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View Full Version : Fire Kenny Williams


LASOXFAN
10-02-2003, 02:45 AM
and hire Pat Gillick.

For the most part I applaud the job KW has done and normally wouldn't want to see him fired, but Gillick is an awesome GM who knows how to build a winner. You want a guy like Torre to manage? You better get a guy like Gillick to be GM. Look at how he turned around Seattle and won championships in Toronto.

Someone's going to sign him fast...and sadly, we all know it won't be uncle Jerry, so why am I even bothering. :whiner:

hold2dibber
10-02-2003, 07:45 AM
Originally posted by LASOXFAN
and hire Pat Gillick.

For the most part I applaud the job KW has done and normally wouldn't want to see him fired, but Gillick is an awesome GM who knows how to build a winner. You want a guy like Torre to manage? You better get a guy like Gillick to be GM. Look at how he turned around Seattle and won championships in Toronto.

Someone's going to sign him fast...and sadly, we all know it won't be uncle Jerry, so why am I even bothering. :whiner:

It was my understanding that Gillick voluntarily retired. Is there reason to think he still wants to be a major league GM?

SouthBendSox
10-02-2003, 09:43 AM
fire this clown before he signs another alomar

gosox41
10-02-2003, 10:17 AM
Originally posted by LASOXFAN
and hire Pat Gillick.

For the most part I applaud the job KW has done and normally wouldn't want to see him fired, but Gillick is an awesome GM who knows how to build a winner. You want a guy like Torre to manage? You better get a guy like Gillick to be GM. Look at how he turned around Seattle and won championships in Toronto.

Someone's going to sign him fast...and sadly, we all know it won't be uncle Jerry, so why am I even bothering. :whiner:

It sounds like GIllick will remain in a consulting role for the Mariners. He's still got ownership benind him.

Bob

TDog
10-02-2003, 11:06 AM
Originally posted by gosox41
It sounds like GIllick will remain in a consulting role for the Mariners. He's still got ownership benind him.

Bob

That's what I understand. Meanwhile, in the Pacific Northwest, there was some dissatisfaction with the way he was doing his job, with the way he built the team because it has folded down the stretch for the last couple of years. This August, the Mariners fans I know were resigned to the team losing to the A's.

chisoxt
10-02-2003, 11:53 AM
I agree whole heartedly with the fire Kenny williams part, but not if it involves hiring another on-the-job trainee which this current ownership is prone to do. What this organiztion clearly needs now, and NEEDED THREE YEARS AGO, when Scu stepped down was a GM who is astute at making deals (or at least, doesn't get pants every time he makes them) and emphasizes minor-league player development. The minor league devlopment aspect is especially important to an organization llke the Sox which I classify, not as a small market team, but a limited market team.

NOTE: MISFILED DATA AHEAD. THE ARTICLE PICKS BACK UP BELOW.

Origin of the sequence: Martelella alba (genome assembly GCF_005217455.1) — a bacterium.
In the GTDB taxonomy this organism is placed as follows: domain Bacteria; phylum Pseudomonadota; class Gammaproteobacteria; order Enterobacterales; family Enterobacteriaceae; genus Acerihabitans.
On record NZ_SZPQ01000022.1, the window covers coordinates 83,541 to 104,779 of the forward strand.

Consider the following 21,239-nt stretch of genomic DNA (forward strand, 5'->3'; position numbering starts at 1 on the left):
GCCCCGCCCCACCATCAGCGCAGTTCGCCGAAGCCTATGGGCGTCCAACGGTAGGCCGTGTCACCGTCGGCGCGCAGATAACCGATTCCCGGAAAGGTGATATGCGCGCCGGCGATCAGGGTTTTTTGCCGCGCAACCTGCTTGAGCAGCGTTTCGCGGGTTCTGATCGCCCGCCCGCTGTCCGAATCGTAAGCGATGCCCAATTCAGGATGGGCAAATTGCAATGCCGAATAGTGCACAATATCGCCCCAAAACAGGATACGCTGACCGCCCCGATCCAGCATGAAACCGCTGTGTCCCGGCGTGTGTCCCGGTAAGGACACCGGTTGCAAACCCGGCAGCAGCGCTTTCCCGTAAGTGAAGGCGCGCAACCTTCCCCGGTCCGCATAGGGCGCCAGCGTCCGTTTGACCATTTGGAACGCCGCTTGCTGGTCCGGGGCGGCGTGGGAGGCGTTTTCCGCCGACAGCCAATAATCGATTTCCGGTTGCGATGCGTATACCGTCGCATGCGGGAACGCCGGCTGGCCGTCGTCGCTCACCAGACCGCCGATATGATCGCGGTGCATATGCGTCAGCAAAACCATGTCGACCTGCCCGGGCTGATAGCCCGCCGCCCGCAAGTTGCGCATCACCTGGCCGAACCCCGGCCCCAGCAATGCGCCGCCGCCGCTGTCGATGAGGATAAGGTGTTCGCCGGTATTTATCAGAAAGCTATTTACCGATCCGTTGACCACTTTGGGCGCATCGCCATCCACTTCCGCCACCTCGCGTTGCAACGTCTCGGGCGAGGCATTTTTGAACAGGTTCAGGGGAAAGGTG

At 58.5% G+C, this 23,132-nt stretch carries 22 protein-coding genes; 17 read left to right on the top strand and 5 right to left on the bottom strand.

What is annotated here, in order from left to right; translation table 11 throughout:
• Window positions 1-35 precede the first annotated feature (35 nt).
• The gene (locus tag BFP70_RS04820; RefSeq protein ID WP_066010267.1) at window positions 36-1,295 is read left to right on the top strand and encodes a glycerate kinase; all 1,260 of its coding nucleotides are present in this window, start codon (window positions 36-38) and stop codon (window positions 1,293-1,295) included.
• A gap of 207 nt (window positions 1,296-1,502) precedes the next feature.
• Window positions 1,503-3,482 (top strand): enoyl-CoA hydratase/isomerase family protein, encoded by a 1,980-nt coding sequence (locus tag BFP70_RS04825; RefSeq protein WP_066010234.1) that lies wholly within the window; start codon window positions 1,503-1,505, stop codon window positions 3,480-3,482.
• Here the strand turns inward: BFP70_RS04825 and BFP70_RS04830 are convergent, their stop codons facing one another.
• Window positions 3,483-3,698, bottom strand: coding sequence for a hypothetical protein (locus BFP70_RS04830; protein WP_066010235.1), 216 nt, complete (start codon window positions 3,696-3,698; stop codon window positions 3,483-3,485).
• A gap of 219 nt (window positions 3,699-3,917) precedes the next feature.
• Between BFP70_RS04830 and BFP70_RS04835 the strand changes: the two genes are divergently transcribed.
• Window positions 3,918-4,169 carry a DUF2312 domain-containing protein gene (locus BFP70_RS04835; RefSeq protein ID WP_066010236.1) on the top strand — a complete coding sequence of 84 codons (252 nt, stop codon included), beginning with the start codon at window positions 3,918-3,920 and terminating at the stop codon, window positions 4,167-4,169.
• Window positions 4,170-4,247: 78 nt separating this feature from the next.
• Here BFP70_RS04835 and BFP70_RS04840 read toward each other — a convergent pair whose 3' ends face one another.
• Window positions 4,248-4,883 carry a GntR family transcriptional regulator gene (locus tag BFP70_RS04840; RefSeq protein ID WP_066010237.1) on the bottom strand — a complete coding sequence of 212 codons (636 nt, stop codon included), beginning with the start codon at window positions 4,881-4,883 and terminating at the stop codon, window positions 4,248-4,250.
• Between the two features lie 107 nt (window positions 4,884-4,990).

You would think that Reinsdorf, who hates spending a lot of money on players, would regard these qualities as important when he hires GMs. Hey Jerry, here's a thought....maybe if you spend a little bit more on an experienced GM, or at least one who knows what he is doing, you may save on players salaries in the long term if you have a strong minor league system.

thepaulbowski
10-02-2003, 12:13 PM
We should hire a guy who was never able to get his team over the hump? If that's the way people think, then we should have never fired JM. His teams were good, but never good enough to win anything.

soxtalker
10-02-2003, 12:44 PM
If I was JR, I'd hire someone like Billy Beane that would allow him to take a business approach that would, hopefully, keep costs down and improve the quality of the team. Now, those of you who don't like statistics would hate it. But if Boston and Toronto start showing the same sort of success that Oakland has seen, I'd bet that this will change the game within 5 years.

MisterB
10-02-2003, 12:49 PM
Originally posted by thepaulbowski
We should hire a guy who was never able to get his team over the hump?

Hey, at least he got his teams to the hump... :D:

pudge
10-02-2003, 01:10 PM